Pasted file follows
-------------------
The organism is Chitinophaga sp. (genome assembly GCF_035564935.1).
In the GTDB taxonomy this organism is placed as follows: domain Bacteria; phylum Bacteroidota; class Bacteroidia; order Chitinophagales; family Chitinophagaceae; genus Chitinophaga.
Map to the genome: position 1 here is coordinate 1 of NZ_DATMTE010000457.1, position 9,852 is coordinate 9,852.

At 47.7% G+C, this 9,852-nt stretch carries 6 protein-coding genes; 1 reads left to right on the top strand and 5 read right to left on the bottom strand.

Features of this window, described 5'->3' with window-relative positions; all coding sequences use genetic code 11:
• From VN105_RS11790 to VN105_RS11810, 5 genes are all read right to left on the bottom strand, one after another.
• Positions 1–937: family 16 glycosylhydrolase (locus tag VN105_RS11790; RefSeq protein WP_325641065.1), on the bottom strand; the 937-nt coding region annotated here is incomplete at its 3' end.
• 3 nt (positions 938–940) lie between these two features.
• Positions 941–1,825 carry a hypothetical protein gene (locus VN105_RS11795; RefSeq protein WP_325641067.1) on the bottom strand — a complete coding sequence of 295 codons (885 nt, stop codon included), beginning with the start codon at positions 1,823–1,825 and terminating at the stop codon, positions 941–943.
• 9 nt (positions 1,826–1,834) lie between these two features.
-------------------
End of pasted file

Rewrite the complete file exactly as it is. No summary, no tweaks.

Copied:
The organism is Chitinophaga sp. (genome assembly GCF_035564935.1).
In the GTDB taxonomy this organism is placed as follows: domain Bacteria; phylum Bacteroidota; class Bacteroidia; order Chitinophagales; family Chitinophagaceae; genus Chitinophaga.
Map to the genome: position 1 here is coordinate 1 of NZ_DATMTE010000457.1, position 9,852 is coordinate 9,852.

At 47.7% G+C, this 9,852-nt stretch carries 6 protein-coding genes; 1 reads left to right on the top strand and 5 read right to left on the bottom strand.

Features of this window, described 5'->3' with window-relative positions; all coding sequences use genetic code 11:
• From VN105_RS11790 to VN105_RS11810, 5 genes are all read right to left on the bottom strand, one after another.
• Positions 1–937: family 16 glycosylhydrolase (locus tag VN105_RS11790; RefSeq protein WP_325641065.1), on the bottom strand; the 937-nt coding region annotated here is incomplete at its 3' end.
• 3 nt (positions 938–940) lie between these two features.
• Positions 941–1,825 carry a hypothetical protein gene (locus VN105_RS11795; RefSeq protein WP_325641067.1) on the bottom strand — a complete coding sequence of 295 codons (885 nt, stop codon included), beginning with the start codon at positions 1,823–1,825 and terminating at the stop codon, positions 941–943.
• 9 nt (positions 1,826–1,834) lie between these two features.